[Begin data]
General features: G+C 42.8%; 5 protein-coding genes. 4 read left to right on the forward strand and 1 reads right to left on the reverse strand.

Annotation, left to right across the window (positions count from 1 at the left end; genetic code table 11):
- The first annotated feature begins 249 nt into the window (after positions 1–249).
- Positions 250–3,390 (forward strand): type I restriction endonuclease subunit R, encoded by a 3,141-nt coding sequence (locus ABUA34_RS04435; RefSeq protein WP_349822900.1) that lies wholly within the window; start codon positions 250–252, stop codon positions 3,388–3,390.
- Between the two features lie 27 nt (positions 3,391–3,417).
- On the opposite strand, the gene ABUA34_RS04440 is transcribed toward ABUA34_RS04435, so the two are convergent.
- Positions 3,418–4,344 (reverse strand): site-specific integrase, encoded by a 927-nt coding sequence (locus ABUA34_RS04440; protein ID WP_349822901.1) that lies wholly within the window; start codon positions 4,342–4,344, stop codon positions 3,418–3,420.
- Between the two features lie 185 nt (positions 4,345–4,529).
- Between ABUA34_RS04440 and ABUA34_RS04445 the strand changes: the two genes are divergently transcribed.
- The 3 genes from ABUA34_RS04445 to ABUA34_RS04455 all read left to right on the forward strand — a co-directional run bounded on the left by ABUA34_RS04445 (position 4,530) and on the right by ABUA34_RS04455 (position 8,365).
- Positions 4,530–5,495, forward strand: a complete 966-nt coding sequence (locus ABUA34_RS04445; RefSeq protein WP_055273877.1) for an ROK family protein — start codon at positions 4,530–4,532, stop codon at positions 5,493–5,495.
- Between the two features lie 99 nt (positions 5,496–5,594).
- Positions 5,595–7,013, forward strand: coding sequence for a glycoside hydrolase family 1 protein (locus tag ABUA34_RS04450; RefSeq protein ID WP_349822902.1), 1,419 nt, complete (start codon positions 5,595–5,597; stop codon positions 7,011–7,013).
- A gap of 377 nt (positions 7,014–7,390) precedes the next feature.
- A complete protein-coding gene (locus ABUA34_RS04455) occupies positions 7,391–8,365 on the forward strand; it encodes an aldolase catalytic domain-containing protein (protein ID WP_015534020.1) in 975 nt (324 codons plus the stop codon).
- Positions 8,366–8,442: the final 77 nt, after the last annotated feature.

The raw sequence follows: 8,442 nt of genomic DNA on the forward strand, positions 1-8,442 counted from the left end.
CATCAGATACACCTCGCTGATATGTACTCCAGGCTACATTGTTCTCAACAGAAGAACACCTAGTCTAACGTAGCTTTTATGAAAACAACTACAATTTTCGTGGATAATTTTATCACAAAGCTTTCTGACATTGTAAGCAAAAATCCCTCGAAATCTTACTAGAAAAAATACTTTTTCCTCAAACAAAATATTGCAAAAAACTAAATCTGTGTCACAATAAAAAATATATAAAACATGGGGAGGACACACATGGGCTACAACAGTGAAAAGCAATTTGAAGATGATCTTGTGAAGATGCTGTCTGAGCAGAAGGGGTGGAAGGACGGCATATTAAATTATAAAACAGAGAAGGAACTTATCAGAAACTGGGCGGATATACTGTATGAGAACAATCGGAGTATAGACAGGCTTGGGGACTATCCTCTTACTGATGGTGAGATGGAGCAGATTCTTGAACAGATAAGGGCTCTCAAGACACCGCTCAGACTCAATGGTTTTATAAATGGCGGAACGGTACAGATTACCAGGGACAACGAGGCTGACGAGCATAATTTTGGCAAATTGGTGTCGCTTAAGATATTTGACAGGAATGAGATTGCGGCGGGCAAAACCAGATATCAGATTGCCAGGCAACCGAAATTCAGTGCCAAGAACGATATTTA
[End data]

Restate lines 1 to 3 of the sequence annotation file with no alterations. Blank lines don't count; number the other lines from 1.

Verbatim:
General features: G+C 42.8%; 5 protein-coding genes. 4 read left to right on the forward strand and 1 reads right to left on the reverse strand.

Annotation, left to right across the window (positions count from 1 at the left end; genetic code table 11):
- The first annotated feature begins 249 nt into the window (after positions 1–249).